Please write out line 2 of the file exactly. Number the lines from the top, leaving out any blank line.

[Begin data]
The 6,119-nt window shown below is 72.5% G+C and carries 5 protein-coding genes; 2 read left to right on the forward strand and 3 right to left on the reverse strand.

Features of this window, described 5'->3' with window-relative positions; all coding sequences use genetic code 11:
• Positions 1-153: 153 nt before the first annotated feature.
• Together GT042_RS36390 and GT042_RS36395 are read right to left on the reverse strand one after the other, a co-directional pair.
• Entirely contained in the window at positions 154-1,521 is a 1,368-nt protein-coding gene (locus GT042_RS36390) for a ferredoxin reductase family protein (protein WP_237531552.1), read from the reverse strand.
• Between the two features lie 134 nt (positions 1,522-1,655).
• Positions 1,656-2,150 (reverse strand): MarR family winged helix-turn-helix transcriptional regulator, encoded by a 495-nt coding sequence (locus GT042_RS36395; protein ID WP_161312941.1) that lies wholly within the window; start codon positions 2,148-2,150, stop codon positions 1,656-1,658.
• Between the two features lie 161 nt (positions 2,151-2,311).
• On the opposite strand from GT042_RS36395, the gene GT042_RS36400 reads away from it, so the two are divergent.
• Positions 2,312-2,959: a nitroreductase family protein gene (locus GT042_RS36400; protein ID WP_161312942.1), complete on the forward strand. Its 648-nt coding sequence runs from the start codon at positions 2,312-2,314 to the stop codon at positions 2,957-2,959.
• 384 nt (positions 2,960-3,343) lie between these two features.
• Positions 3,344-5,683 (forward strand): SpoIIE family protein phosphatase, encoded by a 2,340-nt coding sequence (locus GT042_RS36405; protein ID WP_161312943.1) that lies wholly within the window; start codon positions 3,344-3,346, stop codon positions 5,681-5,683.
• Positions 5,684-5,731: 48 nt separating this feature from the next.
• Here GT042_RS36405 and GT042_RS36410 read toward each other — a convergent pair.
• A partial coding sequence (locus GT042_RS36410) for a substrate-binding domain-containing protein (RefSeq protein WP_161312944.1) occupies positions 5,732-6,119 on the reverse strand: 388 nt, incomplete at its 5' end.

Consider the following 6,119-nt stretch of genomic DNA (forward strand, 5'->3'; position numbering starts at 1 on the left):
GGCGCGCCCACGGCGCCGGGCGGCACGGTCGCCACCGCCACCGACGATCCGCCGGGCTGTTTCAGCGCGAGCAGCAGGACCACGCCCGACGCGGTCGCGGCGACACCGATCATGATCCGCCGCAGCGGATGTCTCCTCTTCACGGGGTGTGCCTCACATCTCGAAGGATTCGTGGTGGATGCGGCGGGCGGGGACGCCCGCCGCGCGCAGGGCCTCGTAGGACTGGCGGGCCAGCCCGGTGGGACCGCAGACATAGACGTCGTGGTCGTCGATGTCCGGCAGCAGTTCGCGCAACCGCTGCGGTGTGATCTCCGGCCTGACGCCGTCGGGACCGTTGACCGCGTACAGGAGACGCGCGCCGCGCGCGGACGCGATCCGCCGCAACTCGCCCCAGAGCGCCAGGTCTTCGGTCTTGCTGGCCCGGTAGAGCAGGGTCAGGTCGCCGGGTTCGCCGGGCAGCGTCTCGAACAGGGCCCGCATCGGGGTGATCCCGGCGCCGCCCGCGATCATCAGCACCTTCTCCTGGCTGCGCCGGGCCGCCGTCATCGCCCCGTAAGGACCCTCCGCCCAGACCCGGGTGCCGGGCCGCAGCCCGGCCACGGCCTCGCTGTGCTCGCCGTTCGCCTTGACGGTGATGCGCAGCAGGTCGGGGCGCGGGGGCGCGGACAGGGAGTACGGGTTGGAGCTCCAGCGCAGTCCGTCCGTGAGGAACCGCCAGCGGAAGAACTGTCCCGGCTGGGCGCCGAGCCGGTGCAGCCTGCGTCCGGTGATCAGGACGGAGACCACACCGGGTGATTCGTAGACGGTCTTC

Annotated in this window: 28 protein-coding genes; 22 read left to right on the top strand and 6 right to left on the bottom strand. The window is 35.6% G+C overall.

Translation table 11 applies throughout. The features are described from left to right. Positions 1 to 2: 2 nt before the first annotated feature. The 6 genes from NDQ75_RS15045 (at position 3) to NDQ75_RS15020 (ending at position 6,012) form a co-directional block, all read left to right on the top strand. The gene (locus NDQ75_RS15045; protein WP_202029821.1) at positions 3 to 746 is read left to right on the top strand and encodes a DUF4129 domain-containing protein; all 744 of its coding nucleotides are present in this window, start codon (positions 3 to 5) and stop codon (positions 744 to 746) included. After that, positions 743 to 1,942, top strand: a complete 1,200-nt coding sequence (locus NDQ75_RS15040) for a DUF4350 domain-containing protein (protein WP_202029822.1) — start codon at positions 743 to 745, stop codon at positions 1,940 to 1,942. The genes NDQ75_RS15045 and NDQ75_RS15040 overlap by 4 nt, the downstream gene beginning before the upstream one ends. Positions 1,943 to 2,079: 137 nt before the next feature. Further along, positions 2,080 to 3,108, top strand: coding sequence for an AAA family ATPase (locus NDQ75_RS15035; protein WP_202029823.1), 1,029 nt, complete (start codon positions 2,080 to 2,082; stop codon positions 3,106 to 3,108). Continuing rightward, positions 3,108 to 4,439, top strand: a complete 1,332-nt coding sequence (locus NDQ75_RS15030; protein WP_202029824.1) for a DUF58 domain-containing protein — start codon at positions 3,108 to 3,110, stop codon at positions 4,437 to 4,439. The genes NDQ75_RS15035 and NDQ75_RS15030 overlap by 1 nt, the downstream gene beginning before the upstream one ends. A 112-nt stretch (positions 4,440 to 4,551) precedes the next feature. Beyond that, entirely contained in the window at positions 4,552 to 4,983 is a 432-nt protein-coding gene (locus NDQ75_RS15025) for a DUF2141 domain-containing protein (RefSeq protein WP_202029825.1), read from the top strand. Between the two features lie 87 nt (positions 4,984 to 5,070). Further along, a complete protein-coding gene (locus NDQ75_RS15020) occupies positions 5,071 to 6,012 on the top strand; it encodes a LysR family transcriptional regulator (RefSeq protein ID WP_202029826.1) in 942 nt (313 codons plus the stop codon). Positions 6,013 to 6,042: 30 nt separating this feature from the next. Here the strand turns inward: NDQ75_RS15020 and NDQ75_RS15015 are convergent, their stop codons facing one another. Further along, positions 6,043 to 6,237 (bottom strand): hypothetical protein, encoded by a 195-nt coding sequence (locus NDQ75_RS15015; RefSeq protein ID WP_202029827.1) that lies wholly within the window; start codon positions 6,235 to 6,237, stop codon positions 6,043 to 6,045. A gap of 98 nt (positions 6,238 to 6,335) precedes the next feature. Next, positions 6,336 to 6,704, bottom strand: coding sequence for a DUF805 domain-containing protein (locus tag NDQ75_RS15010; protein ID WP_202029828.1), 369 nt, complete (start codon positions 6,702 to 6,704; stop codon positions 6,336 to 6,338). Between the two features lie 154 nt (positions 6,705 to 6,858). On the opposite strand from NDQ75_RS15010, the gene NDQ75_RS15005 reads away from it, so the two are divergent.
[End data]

Features of this window, described 5'->3' with window-relative positions; all coding sequences use genetic code 11: